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Authentic leadership


How is the health of leadership research? What is the prognosis for independent trainers and coaches? Few are better equipped to provide a diagnosis than professor Dame Sandra Dawson. In this exclusive interview, Mike Levy asks her about authentic leadership, the skills to make leaders ‘great’, and the future for leadership development.

Dame Sandra Dawson, a Cambridge professor of management at Judge Business School, recently headed a team to report into the scope and role of the nascent National Leadership Council for the NHS. The terms of reference for the National Leadership Council were certainly challenging: ‘To create a step change in the development of leadership across healthcare.’ Besides being a respected academic and teacher, Dawson has a formidable CV in the business world: a former non-executive director of Barclays plc, JP Morgan, Cambridge Econometrics and the Chair of an NHS Trust.

"You might think that in a recession we should revert to top-down authoritarian leadership styles. That is not right." - Dame Sandra Dawson

Whatever the background, any investigation into the management of the NHS is a monumental task. “The NHS is not just one organisation but in reality an eco-system of organisations,” says Dawson. Her team spent several months talking to NHS leaders at all levels – nurses, management professionals, doctors, therapists and more. She soon identified a significant leadership issue: the difficulty in encouraging potential leaders into the higher echelons of the NHS. “It seemed that with all the pressures on the NHS and its target-driven culture, there is less time given to career development – especially in terms of leadership,” observes Dawson. The pipeline of new people into leadership roles sometimes seemed blocked. Says Dame Sandra: “The big challenge is to align individual career goals and those of the organisation. These challenges cannot be addressed in a top-down way and new opportunities for leaders must be provided at a local and regional level.”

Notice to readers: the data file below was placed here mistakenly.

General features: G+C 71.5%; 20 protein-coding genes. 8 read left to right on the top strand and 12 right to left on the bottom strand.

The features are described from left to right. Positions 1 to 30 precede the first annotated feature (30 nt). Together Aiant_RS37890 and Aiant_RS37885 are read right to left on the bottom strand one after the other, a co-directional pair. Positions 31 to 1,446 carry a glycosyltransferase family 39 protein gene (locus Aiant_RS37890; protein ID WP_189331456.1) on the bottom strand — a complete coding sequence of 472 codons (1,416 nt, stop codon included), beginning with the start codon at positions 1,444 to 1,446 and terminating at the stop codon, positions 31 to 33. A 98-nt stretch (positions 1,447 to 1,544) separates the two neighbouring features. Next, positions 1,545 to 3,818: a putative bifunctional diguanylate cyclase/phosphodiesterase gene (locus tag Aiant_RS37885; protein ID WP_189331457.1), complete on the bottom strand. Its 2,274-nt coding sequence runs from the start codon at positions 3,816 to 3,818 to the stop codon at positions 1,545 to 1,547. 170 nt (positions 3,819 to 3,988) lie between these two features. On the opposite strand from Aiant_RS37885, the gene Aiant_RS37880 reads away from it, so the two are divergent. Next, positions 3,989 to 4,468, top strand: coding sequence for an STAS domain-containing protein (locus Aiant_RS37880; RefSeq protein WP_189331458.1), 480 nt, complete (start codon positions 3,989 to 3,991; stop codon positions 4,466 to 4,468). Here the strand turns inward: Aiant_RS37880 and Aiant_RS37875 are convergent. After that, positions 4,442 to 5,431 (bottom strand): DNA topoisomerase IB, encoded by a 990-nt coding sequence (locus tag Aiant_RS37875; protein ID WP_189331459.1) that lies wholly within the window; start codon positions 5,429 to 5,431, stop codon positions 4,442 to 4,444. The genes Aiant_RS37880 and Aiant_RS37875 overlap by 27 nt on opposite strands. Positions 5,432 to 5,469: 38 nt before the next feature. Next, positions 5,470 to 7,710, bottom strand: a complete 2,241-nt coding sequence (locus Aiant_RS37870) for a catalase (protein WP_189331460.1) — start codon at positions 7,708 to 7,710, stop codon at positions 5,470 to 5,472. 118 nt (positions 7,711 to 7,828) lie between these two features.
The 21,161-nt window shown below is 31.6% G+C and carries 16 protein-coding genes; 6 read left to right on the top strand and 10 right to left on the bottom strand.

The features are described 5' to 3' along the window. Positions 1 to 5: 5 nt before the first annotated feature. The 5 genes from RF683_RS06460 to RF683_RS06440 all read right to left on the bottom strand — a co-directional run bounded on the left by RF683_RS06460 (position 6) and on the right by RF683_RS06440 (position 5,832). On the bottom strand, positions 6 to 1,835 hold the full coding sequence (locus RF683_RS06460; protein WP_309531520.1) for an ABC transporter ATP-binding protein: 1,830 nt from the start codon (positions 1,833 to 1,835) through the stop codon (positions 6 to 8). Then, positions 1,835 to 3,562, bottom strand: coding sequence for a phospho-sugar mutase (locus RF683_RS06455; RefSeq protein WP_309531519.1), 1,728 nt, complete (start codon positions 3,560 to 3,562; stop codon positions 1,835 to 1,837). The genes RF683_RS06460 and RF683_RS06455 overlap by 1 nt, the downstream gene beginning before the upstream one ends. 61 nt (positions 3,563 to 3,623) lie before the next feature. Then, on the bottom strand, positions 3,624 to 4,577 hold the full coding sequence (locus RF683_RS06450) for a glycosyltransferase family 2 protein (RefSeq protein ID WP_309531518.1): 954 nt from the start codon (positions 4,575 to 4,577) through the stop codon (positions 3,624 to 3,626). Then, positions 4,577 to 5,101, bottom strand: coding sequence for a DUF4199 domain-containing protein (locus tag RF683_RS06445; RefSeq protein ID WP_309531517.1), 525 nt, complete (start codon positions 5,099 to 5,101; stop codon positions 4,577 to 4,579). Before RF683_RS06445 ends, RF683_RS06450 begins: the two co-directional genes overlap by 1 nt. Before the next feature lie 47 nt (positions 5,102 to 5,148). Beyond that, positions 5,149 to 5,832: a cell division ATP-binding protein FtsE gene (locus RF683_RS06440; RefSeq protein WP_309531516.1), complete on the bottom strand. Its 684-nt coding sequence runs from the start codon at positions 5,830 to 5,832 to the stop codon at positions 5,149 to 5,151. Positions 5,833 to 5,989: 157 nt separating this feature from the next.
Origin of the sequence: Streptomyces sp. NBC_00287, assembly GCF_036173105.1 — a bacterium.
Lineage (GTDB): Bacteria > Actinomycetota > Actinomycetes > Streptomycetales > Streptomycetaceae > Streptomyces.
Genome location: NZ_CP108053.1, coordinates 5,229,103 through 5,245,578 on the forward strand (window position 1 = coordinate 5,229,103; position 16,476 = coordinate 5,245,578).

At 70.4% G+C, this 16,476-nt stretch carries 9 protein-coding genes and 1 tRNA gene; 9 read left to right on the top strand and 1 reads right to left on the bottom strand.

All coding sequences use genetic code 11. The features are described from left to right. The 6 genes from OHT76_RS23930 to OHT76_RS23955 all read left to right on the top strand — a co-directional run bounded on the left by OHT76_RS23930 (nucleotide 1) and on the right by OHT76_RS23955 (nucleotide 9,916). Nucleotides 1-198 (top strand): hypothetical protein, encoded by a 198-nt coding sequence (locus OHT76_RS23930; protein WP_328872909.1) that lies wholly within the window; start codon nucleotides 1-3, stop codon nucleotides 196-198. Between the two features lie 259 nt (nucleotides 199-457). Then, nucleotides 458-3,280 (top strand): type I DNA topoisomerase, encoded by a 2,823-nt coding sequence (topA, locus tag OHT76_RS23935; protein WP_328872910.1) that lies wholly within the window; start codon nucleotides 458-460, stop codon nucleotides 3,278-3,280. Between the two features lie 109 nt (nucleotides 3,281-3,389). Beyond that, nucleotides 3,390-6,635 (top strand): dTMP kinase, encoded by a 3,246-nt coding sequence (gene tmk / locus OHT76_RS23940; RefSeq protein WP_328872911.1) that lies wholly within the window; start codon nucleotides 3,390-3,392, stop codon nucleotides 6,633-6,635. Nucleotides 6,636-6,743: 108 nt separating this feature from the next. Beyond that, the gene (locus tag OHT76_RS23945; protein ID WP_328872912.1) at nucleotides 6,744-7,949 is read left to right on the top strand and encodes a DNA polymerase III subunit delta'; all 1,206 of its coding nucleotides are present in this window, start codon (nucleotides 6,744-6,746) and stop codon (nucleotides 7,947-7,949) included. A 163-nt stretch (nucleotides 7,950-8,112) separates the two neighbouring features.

Are great leaders born or made?

This brings us to an old argument – can we create new leaders? Aren’t they born to the task? Dawson replies: “I don’t believe in the ‘all great leaders are born’ argument though we should not deny personality or genetics or the effect of one’s early years. We do know that leaders must be authentic – they cannot play act being someone else. However, the fit between the authentic self and the context in which he or she is working is crucial. We have observed that there is a greater need these days for a collaborative form of leadership – in the NHS, for example, many of those we need to enthuse and enable do not work directly for the service but operate in partner organisations at regional and local level.”

A leader must be able to work with other leaders and be true to him or herself. “Everyone has the capacity to develop new insights and develop new skills of leadership but they must be put in the context of the demands of the organisation,” says Dawson. Research into leadership, she observes, has a lot to say about these alignment issues and the way that leaders have to balance the pressures of their own styles and the needs of the organisation. She calls it, ‘leading in context.’ Authenticity is another key theme for her, “If you try to copy the leadership styles of others, it won’t work. I am a great believer in learning from and listening to others but not trying to become others.”